Modern Rarities

Discussion in 'US Coins Forum' started by LakeEffect, Nov 20, 2019.

  1. LakeEffect

    LakeEffect Average Circulated

    With all the hoopla surrounding the 2019 enhanced reverse proof ASE and its 30,000 mintage number, I got curious about modern rarities. Using the Red Book and data on the usmint.gov website, I put together a spreadsheet of every commemorative issued 1982-2018*, including a few oddballs like the 96-W dime and the 1994 matte finish nickel. I then sorted them a few different ways and looked at the results.

    Here's what fell out:
    • 17 issues under 10,000
    • 45 issues under 20,000
    • 71 issues under 30,000
    • 155 issues under 100,000
    Not surprisingly, uncirculated gold half eagles occupy 17 of the 21 rarest spots. Proof gold half eagles occupy 3 of the remaining 4 spots, with the unique gold & platinum bi-metallic eagle minted in 2000 rounding out the list.

    The rarest copper-nickel half dollar to date is the uncirculated 2018 Breast Cancer Awareness issue at 11,302. The uncirculated Boys Town 2017 issue comes in second at 15,525

    The rarest silver dollar is the uncirculated Boys Town coin at 12,234, followed by the uncirculated Breast Cancer Awareness at 12,520.

    In fact, the entire Boys Town set proved very unpopular, as exemplified by the uncirculated half eagle taking the overall number one spot with a paltry 1,822 minted.

    If I find the time and energy, I may add the American Eagles, Liberty, and Buffalo coins and various medals to see how it all shakes out.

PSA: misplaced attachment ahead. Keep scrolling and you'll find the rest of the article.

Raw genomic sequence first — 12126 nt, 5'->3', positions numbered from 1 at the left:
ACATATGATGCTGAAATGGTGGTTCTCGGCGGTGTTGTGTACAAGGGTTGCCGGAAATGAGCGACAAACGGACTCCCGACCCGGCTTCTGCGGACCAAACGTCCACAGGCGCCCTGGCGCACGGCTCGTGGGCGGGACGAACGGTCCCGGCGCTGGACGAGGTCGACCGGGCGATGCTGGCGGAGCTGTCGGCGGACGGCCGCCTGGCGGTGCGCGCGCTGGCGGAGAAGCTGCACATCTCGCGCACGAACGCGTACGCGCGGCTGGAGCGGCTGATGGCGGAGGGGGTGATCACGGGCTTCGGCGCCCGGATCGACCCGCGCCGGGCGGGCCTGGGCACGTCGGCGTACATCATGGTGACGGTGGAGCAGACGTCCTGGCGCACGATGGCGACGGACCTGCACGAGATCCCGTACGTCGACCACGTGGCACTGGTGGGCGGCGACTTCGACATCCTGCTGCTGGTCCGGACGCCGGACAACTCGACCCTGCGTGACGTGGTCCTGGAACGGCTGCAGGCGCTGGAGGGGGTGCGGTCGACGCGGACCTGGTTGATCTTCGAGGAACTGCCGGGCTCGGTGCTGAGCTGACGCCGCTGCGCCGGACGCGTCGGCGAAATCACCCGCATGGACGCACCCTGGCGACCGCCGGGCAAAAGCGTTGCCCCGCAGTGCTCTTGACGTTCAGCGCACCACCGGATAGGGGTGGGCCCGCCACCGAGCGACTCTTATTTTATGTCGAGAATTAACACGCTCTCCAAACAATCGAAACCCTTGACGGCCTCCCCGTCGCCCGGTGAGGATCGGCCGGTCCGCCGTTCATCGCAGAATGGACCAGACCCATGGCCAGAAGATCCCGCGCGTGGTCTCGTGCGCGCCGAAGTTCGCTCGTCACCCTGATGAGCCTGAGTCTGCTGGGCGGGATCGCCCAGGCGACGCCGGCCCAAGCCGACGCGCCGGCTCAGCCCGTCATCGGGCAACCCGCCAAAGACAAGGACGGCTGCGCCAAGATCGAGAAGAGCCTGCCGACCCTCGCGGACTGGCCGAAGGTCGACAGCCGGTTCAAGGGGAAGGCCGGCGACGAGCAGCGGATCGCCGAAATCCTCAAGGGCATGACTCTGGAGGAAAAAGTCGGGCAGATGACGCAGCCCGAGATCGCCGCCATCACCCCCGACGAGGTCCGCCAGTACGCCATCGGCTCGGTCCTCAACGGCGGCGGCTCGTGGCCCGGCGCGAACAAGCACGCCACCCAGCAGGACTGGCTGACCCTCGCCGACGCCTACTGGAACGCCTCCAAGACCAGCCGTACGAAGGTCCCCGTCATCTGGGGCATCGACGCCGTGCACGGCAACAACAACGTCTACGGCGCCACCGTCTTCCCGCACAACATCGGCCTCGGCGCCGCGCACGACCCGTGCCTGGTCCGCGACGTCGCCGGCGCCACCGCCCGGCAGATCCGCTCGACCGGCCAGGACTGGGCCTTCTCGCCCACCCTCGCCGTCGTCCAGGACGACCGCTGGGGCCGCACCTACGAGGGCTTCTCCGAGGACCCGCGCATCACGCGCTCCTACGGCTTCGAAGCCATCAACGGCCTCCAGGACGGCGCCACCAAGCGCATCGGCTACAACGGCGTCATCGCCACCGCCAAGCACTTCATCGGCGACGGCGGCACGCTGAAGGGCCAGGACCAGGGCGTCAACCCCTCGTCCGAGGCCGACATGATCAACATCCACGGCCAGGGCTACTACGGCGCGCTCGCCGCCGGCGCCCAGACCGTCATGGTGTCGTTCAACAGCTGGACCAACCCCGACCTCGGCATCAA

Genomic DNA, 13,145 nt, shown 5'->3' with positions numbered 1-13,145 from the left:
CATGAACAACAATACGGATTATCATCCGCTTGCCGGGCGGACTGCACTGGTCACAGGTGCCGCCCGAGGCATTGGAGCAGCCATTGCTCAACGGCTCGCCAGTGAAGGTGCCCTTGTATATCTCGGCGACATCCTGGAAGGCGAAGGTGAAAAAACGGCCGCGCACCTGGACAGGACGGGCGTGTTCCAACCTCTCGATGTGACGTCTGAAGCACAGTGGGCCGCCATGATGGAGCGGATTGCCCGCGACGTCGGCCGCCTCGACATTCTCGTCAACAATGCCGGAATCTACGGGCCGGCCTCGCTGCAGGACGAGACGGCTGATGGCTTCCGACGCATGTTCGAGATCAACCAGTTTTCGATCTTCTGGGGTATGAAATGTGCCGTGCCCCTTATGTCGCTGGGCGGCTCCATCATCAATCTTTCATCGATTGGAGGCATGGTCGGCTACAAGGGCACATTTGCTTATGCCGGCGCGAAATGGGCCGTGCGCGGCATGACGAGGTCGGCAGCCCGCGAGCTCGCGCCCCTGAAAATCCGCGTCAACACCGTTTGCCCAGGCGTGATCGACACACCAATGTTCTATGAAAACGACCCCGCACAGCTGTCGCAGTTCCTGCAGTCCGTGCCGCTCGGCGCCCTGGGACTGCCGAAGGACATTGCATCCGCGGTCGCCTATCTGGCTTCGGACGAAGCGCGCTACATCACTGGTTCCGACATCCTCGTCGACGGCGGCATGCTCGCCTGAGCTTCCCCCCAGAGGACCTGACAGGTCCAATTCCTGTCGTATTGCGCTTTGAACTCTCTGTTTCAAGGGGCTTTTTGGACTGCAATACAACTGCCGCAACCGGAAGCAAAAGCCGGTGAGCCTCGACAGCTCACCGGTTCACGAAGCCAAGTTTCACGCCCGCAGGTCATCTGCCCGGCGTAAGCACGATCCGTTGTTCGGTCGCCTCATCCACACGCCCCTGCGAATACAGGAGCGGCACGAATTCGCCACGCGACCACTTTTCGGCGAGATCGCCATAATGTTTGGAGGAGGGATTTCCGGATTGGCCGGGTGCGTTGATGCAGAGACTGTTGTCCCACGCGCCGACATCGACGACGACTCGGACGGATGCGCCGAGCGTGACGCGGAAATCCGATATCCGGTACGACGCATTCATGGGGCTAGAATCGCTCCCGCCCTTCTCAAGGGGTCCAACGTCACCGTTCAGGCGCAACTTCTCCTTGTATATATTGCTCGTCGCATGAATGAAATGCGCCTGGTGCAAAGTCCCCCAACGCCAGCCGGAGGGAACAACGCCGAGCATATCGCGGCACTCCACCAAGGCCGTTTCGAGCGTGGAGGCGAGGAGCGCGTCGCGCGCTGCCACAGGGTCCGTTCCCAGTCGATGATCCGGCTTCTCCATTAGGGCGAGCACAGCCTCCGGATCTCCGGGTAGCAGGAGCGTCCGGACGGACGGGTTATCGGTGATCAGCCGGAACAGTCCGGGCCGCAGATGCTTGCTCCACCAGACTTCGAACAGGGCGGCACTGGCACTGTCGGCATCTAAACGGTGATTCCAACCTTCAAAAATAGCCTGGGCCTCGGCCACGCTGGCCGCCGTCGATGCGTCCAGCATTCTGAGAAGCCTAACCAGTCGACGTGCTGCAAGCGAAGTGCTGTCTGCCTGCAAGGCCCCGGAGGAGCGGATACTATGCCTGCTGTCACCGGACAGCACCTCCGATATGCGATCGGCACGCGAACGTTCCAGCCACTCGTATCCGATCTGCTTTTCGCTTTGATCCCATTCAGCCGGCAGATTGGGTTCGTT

Anyway, I thought some of you may find this interesting.

    *Disclaimer: No guarantee my numbers are right. I did not include medals, bullion, or American Eagles. I did this for fun and it could be way off.
     
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  3. Kentucky

    Kentucky Supporter! Supporter

  4. LakeEffect

    LakeEffect Average Circulated

    Thanks, I somehow missed that thread. Good stuff there.
     
  5. wxcoin

    wxcoin Getting no respect for 64 years

    I wonder if these modern rarities will go down the same trail as the 3 cent nickel series. Based on mintages alone, many low mintage dates should be out of the price range of the typical collector but they aren't.

    As new "limited mintage" modern coins are created and sold to collectors, the demand for older "limited mintage" modern issues will wane, dropping the prices collectors will be willing to pay in the future.
     
    LakeEffect likes this.
  6. LakeEffect

    LakeEffect Average Circulated

    Checking my numbers, it looks like I'm wrong on the Boys Town tally (I forgot to include 3-coin sets in the proof numbers). There is no issue with a mintage of 1,822

    Gold Proof: 7,347
    Gold Unc: 2,947
    Silver Proof: 31,610
    Silver Unc: 12,234
    Clad Proof: 23,164
    Clad Unc: 15,525

    (Source: US Mint cumulative sales figures through June 3, 2018)
     
  7. LakeEffect

    LakeEffect Average Circulated

    Great question. I wish I had a crystal ball.
     
  8. Murphy45p

    Murphy45p Active Member

    Just an observation, modern collecting seems to focus on a lot of factors outside just the coin. For instance, the "rocket ship Kennedy", outside of the OGP or a TPG holder, there is no difference that I am aware of in the actual coin and other Kennedy issues during the year.

    "First day of issue" labels, or "Street car labels", that sort of thing by TPGs seem to add an additional layer of collectability outside of the coin itself.